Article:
AEROPRESS is the result of several years of applied research by inventor/engineer Alan Adler. He conducted numerous brewing experiments, measuring the brew with laboratory instruments. The experiments demonstrated that proper temperature, total immersion, and rapid filtering were key to flavor excellence. He then designed and tested dozens of brewers before settling on the AEROPRESS design. The design was further validated by coffee lovers who tested prototypes in their homes. Adler has about forty U.S. patents and an equal number of foreign patents. He is President of Aerobie, Inc., in Palo Alto, California, and is a lecturer in mechanical engineering at Stanford University. Adler's best-known invention is the Aerobie flying ring, which set the Guinness World record for the world's farthest throw (1,333 feet).
The AEROPRESS is an entirely new way to make coffee. It works like this:
There are several reasons why AeroPress coffee tastes so good:
Drip brewing passes water through a bed of grounds. When the water first drips into the bed, it is too hot, and bitterness is extracted. As the water filters downward through the bed, it becomes too cool, and extraction is weak. Water also doesn't contact all of the grounds uniformly. Grounds at the edge of the bed are under-extracted while grounds at the center are over- extracted and contribute bitterness. The lengthy wet time of drip brewing also extracts bitterness from the grounds.
Total immersion of the grounds in the AEROPRESS completely solves these problems. All of the grounds contact the same water temperature, and the brewing process is short and sweet. The gentle air pressure of the AEROPRESS also extracts extra flavor from the coffee. Ordinary drip brewers leave a lot of flavor in their soggy grounds.
The drip method cannot make a robust single cup because the small amount of water doesn't heat the bed enough for rich extraction. It is also slow. AEROPRESS makes one to four servings with a single pressing in less than a minute. The flavor is equally rich for any number of cups. Finally, drip brewers cannot make espresso or lattes.
Most coffee lovers agree that espresso is less bitter than drip brew because of the shorter brewing time. However, when we ran comparison taste-tests in the homes of espresso lovers, they all agreed that AEROPRESS espresso tasted better than the brew from their high-priced European espresso machines -- why? The reason is that the total immersion brewing of the AEROPRESS yields a robust flavor at a lower temperature -- and lower temperature brew is far less bitter.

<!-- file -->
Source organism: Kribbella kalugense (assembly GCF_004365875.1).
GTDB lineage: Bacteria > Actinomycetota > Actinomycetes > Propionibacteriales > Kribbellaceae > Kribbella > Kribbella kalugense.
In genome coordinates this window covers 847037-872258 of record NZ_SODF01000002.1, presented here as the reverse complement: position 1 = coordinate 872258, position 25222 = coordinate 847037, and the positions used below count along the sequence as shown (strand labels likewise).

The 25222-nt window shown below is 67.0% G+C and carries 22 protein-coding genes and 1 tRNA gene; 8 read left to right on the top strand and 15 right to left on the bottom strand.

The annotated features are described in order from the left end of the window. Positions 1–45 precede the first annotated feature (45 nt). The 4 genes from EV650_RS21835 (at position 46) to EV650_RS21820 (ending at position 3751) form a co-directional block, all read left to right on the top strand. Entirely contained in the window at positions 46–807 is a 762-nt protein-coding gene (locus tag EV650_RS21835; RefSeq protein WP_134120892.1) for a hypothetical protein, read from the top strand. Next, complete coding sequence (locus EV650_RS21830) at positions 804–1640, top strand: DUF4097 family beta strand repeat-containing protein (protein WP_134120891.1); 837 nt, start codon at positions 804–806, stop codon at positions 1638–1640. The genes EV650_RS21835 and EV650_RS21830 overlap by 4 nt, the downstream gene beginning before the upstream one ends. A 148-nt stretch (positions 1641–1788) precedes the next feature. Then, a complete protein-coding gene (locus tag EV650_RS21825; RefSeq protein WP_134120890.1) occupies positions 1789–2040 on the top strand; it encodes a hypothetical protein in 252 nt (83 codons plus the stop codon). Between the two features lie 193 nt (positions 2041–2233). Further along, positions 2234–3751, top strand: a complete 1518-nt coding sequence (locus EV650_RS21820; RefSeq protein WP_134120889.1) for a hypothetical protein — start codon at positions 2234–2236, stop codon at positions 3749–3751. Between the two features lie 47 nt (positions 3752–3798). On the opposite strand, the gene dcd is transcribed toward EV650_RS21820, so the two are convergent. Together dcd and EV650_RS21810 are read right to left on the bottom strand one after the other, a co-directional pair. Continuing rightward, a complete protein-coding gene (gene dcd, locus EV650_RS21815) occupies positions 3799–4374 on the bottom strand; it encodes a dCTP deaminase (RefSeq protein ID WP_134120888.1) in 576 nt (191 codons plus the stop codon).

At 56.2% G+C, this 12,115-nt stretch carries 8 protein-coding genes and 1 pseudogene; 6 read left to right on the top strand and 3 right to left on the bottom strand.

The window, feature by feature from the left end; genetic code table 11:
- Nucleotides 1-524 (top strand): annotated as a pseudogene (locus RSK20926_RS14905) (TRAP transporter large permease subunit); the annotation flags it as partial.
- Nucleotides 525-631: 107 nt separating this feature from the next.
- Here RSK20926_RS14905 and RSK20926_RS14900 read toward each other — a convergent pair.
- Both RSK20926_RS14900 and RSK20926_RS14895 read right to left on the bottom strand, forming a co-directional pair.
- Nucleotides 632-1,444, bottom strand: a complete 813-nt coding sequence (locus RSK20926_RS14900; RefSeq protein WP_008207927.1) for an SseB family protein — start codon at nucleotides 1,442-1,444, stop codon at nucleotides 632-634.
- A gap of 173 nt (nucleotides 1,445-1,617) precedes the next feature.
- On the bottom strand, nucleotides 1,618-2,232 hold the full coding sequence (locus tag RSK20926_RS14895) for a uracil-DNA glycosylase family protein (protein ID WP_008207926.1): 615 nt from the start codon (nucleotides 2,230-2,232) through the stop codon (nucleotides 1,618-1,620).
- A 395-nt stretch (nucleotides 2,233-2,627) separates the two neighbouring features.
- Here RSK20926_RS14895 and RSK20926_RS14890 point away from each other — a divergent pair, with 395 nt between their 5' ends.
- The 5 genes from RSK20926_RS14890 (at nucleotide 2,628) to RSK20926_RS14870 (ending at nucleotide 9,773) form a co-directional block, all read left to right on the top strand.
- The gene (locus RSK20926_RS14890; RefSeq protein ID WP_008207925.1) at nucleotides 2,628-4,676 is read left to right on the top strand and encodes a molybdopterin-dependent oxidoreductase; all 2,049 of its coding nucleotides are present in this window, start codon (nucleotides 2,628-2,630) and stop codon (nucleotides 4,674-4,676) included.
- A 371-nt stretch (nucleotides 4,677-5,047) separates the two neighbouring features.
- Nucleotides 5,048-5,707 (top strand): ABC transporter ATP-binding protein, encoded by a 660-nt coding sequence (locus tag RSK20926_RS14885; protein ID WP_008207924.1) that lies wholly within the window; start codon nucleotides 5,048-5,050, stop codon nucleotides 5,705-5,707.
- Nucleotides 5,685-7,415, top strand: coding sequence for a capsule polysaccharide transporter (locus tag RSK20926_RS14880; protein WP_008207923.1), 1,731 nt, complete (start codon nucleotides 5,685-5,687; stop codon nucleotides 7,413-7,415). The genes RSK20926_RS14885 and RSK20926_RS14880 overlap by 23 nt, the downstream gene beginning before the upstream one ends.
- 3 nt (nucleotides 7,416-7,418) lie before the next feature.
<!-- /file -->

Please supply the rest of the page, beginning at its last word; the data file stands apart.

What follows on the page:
Home espresso machines don't allow adjustment of temperature. But even if they did, their lack of total immersion would not yield robust flavor at reduced temperature. In addition to smoother taste, the AEROPRESS has several other advantages over conventional espresso machines:
People see some similarities between the AEROPRESS and a French Press. Both use total immersion and pressure. But the similarities end there. The filter in the French Press is at the top of the mixture. Because coffee floats, the floating grounds clog the filter and makes pressing and cleaning very difficult. Users are instructed to use only coarse ground coffee. But this reduces the amount of flavor that can be extracted from the coffee and necessitates long steeping times that extract bitterness. Furthermore, even coarse ground coffee includes many fine particles. These small particles pass through and around the filter resulting in a bitter, gritty brew. The particles in the brew continue to leach out the bitterness. Consequently, French press users are advised to drink or decant the brew immediately. Also, some particles clog the filter screen, making pressing and cleaning very difficult.
AEROPRESS coffee is micro-filtered. It so pure and particle-free that it can be stored for days as a concentrate. The concentrate can be drunk as espresso, mixed with milk for lattes, or diluted to make American coffee. French presses cannot make espresso or lattes. Finally, cleaning the French press is quite a chore. The AEROPRESS chamber is self-cleaning. A ten-second rinse of the plunger is all that's required.